Five years is a long time when you think about it, but it sure doesn’t feel like that long. Normally my yearly journals are a disguised way to feature and save the past year's statistics for the future. This year I’m cutting that part short and I’ll instead mainly talk about what my membership here at last.fm has meant to me musically. But first some statistics: I have scrobbled 106,190 tracks over the past five years. This is 16,137 scrobbled tracks more than last year. It’s also roughly a 1000 more than last year's numbers but that’s understandable considering that I spent five months in Austria where there I had little time to listen to music. Earlier this year I crossed the magic 100,000 scrobbles mark with Led Zeppelin
’s song Thank You
. Led Zeppelin is also on top my charts with a total of 20,474 scrobbles which is 2582 more than last year.
My music taste and the artists that I was listening to when I first joined last.fm five years ago wasn’t very diverse. I was mainly listening to artists that in some way was connected with The Yardbirds
; e.g. Led Zeppelin, Cream
and Eric Clapton
. I had just started at a university in September 2006 and I think it was thanks to better broadband in my new apartment that lead to that my music taste started to be more eclectic.
I think the semi-bootleg Live Yardbirds! Featuring Jimmy Page
was the first recording that I got my hands on and I remember thinking how good the live arrangement of I’m a Man
was. Looking back I also realise how little I actually knew about the music that I was listening to at the time. My collection of live recordings, mainly by Led Zeppelin, started to grow. This can be seen by looking at the charts where a live version of White Summer
by Led Zeppelin lies high in the charts. It’s also thanks to some of my favourite live recordings that I started to listen to their albums. For example a recording of Derek and the Dominos from the Electric Factory in 1970, which contains superb versions of Why Does Love Got to Be Sad
and Let it Rain. These two made it clear how good the band was and this inspired me enough to buy the Layla And Assorted Love Songs
Another advantage with high speed Internet was that I was easily able to get my hands on a number of game soundtracks which I had listened to when I was younger. Grim Fandango, The Gone Jackals
album Bone to Pick which is featured in Full Throttle and perhaps most importantly the OST to Mafia: The City of Lost Heaven. The latter featured some very interesting acoustic guitar oriented songs, which I at the time had no idea who was playing. It turned out to be Django Reinhardt
. This finding did one way or another (in combination with the other music I was listening to) lead to that I started to listen to guitarists such as Joscho Stephan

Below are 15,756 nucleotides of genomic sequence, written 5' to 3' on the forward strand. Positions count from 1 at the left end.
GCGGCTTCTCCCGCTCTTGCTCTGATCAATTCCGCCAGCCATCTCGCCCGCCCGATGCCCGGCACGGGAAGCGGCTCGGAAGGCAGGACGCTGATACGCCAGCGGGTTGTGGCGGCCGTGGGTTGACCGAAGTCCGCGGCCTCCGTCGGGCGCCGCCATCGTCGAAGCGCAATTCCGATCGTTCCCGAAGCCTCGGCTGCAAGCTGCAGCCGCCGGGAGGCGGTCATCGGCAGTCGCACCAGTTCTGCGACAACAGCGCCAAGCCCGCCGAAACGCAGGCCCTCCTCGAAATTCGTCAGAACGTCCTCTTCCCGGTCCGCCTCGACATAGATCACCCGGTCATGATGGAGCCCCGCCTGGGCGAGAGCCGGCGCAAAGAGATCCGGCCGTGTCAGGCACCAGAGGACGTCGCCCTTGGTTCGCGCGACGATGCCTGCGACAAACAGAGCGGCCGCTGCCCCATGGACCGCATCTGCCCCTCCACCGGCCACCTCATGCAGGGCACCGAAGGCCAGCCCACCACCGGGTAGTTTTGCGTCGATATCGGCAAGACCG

, José Feliciano
, Bert Jansch
) and Davy Graham
Last.fm had back in 2006 a free radio station where you were able to listen to music that was similar to the artist that you had in your own library. I remember listening to a live version of Hey Joe by Roy Buchanan
and being amazed of how good he was and Gustav Holst
and his amazing The Planets Suite. A suite which I later realised that Jimmy Page
had used portions of in the lengthy Dazed and Confused medley. There are more examples but my memory of what I found that way is a bit fuzzy. I have since upgraded the (now premium accounts only) radio station with Spotify and Grooveshark which offers free music streaming services.
The radio station and the other streaming services have however not been the only source for new music. I’ve been in contact with a few other last.fm members over the years, which have been giving me music suggestions and trading music in one form or another. I started to listen to Tinariwen this way but most notably The Brian Jonestown Massacre
which Av4lanche after some tough convincing managed to sell in to me. I did similarly manage to introduce the amazing Roy Harper
(along with some other artists) to him.
The university studies also brought a few new additions to my music library. A friend of mine was (and still is) very into the band Dark Tranquillity
which I also started to listen to along with some other heavy metal bands in the same vein. Another more bizarre find was the Malian kora player Toumani Diabaté
whom I in a way found thanks to a guest lecture by an English teacher from Gambia. He talked lengthy about the instrument and what it stood for in his country. It turned out that Toumani had recorded one album together with Ali Farka Touré
whom I knew of from before. That album has along with the follow-up, which was released two years later, become two of my favourite records.
I don’t know how the next five years will be like but I sure hope that there will be more of these strange contacts with music in the future. Until next year...